That was all it took. Those who love their guns more than their neighbor to the south were eager to believe CNN's Lou Dobbs when he declared: "Attorney General Eric Holder is willing to sacrifice our gun ownership rights under the Constitution for the benefit of a foreign government, in this case Mexico."
And here's the second fundamental flaw of The Other Side - the belief that if you don't agree with them you must be EEEEEVIL! Note the comparison: If we don't believe in "gun control" then we "love our guns" more than we "love our neighbor to the south."

Odd dichotomy, that. I think I'll go hug my AR15. How about this: We love our rights more than we love enacting policies based on opposing philosophies that are useless at best, counterproductive at worst?

Because we know the problem isn't the guns, Mr. Navarrette.
Suddenly, the anti-Mexico crowd had a new warning for America. And like the rest of their gibberish, this bit of nonsense fit on a bumper sticker: "Obama will take away your guns -- to please Mexico."
Gibberish? Like "guns going south looking for trouble"? That kind of gibberish? And defending my rights is now "anti-Mexico". Check.
So now laudable efforts by U.S. law enforcement agencies to crack down not on gun ownership but on gun smuggling -- through initiatives such as "Operation Gunrunner," which the ATF launched a little more than a year ago -- are an infringement on Americans' right to bear arms under the Second Amendment?

Somehow, I doubt that James Madison, the father of the Constitution, would cosign that assertion.
I bet Thomas Jefferson would.

Here's another weakness of The Other Side - an apparently complete unfamiliarity with Economics 101, or as Father Guido Sarducci's puts it in his 5-Minute University routine, "Supply and Demand."

And I'll bet Mr. Navarrette has a degree from a prestigious journalism school, too.

Choking off one source just means opening up a different one. This is something the British (who live on an ISLAND by the way) have some experience with. And the Brits have every gun control law on the books there that cause Josh Sugarmann to have wet-dreams, with the exception of a complete ban.

It hasn't stopped people there from being machine-gunned.

Supply and Demand, Mr. Navarrette.
This is a serious issue worthy of serious discussion, without hyperbole or distortions.
So far, Reuben, you aren't doing too well on either point.
Congress certainly thinks so, which is why it approved $10 million for Operation Gunrunner in the economic stimulus bill.
That would be the bill that was so crucial that no one had time to read it? So critical that if it wasn't passed with extraordinary speed, our economic "crisis" would become an economic "catastrophe"? The one that includes $50 million for National Endowment for the Arts grants?

That economic stimulus bill? The one The One took three days to get around to signing?
Sarukhan, in a recent interview with The San Diego Union-Tribune, cited one bust last year in the city of Reynosa, across the border from Texas' Rio Grande Valley.

"In a single seizure," the ambassador said, "we detained half a million rounds of ammo, 270 semi-automatic assault weapons, fragmentation grenades and ... sniper rifles. And they were all coming from the U.S. side of the border."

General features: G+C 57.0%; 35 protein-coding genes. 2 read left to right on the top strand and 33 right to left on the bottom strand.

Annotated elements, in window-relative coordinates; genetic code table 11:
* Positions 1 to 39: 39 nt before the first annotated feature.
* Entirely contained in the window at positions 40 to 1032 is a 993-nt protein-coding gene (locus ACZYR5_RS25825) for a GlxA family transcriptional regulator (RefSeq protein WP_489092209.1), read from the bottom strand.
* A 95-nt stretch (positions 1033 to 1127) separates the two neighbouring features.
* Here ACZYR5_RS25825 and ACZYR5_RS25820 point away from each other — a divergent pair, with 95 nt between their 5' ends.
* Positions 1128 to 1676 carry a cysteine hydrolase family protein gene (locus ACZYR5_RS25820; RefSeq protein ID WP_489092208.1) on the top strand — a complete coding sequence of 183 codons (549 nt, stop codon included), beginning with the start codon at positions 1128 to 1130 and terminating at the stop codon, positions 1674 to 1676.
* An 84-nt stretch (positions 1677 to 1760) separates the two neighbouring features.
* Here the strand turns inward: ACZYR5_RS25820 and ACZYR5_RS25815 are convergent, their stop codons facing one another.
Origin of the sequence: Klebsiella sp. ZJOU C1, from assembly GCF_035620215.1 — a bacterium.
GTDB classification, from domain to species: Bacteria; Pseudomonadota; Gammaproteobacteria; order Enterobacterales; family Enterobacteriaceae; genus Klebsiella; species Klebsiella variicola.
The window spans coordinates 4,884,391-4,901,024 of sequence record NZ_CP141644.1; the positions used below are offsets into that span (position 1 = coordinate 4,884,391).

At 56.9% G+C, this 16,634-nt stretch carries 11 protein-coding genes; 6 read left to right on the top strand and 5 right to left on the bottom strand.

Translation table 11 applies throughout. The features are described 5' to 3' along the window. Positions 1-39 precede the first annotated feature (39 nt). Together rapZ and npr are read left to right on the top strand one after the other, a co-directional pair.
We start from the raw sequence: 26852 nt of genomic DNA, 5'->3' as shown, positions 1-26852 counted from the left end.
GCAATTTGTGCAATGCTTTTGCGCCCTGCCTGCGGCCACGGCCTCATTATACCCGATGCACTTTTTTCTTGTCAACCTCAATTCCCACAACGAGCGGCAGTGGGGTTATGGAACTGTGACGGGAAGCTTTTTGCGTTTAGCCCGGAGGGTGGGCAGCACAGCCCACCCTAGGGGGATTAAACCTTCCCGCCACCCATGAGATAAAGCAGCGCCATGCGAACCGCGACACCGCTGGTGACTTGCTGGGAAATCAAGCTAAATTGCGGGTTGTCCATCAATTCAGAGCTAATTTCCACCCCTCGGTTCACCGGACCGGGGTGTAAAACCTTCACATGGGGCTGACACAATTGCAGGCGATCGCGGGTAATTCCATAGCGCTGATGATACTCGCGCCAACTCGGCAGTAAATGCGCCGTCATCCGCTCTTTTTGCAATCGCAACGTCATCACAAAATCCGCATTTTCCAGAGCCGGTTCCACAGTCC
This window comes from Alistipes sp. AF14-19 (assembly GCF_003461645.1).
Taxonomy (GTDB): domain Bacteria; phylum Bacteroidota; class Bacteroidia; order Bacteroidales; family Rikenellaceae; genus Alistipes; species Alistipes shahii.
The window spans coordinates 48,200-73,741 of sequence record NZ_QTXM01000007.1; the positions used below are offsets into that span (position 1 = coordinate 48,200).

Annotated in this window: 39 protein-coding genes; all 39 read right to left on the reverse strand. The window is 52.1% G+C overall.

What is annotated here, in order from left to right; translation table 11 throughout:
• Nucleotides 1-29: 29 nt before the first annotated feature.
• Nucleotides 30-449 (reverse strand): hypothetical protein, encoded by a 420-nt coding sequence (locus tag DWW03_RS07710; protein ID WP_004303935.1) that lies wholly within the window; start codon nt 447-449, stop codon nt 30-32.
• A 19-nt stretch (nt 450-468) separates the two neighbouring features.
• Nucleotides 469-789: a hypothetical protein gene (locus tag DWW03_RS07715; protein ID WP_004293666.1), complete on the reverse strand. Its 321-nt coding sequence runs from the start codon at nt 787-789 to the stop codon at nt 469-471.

Right! I can go into any gun shop and buy a case of frag grenades? I'm having problems finding bulk-pack .22 Long Rifle ammo! How's that BATFE thing working out? After all, that stuff got across the border, didn't it?

And "detained"? According to Webster's, "to detain" is defined as "to hold or keep, as if in custody." All well and good, but what happened to all that ordnance? Is it all still in the Mexican government's hands? Or has it been trickling back out to the Cartels? Inquiring minds want to know!
No point in denying it. Much of the death and destruction south of the border is stamped: "Made in the U.S.A." Americans helped make this mess. It's only right that we do whatever we can to help clean it up -- not just for Mexico's own good, but for ours.
Well, I'll deny it. That death and destruction is stamped "Hecho en Mexico" because the fingers on the triggers are not attached to Americans. Someone please explain to me why "whatever we can" always seems to mean "infringe the rights of U.S. Citizens," especially when that infringement never seems to affect the actual problem, which is bad people with lots of money willing to kill other people to keep making that money.

Assume we could shut off the flow of arms from the U.S. into Mexico (laughable, since we can't shut off the flow of drugs, much less people in the opposite direction, but just as a mental experiment), the Cartels are going to stop killing? Or will the continuing murders be OK then because the "death and destruction south of the border" will no longer be stamped "Made in the U.S.A."?

Oh, sorry, I forgot: The weapons and ammunition that will be smuggled up from Central America or directly from China and Europe by the containerload will still be our fault because we'll be paying for it with our appetite for the drugs they sell, and because many of the weapons will be, as that earlier post pointed out "left over from the wars that the United States helped fight in Central America."

Sorry, Mr. Navarrette. I'm as concerned as the next guy about our neighbor to the south, (perhaps more, since I'm about an hour from the border) but I understand that restricting my rights won't help them. Your jeremiad is just another example of the cognitive dissonance exhibited by those with the gun-control mindset:
When someone tries to use a strategy which is dictated by their ideology, and that strategy doesn't seem to work, then they are caught in something of a cognitive bind. If they acknowledge the failure of the strategy, then they would be forced to question their ideology. If questioning the ideology is unthinkable, then the only possible conclusion is that the strategy failed because it wasn't executed sufficiently well. They respond by turning up the power, rather than by considering alternatives. (This is sometimes referred to as "escalation of failure".)
You'll pardon me if I advocate for skipping the escalation of failure this time. I, for one, have had enough of "Do it again, only HARDER!"

(And yes, I'll be emailing a link to this piece to Mr. Navarrette, Jr.)

UPDATE - 3/21: Six days, and not a peep out of Mr. Navarrette, Jr. Color me surprised.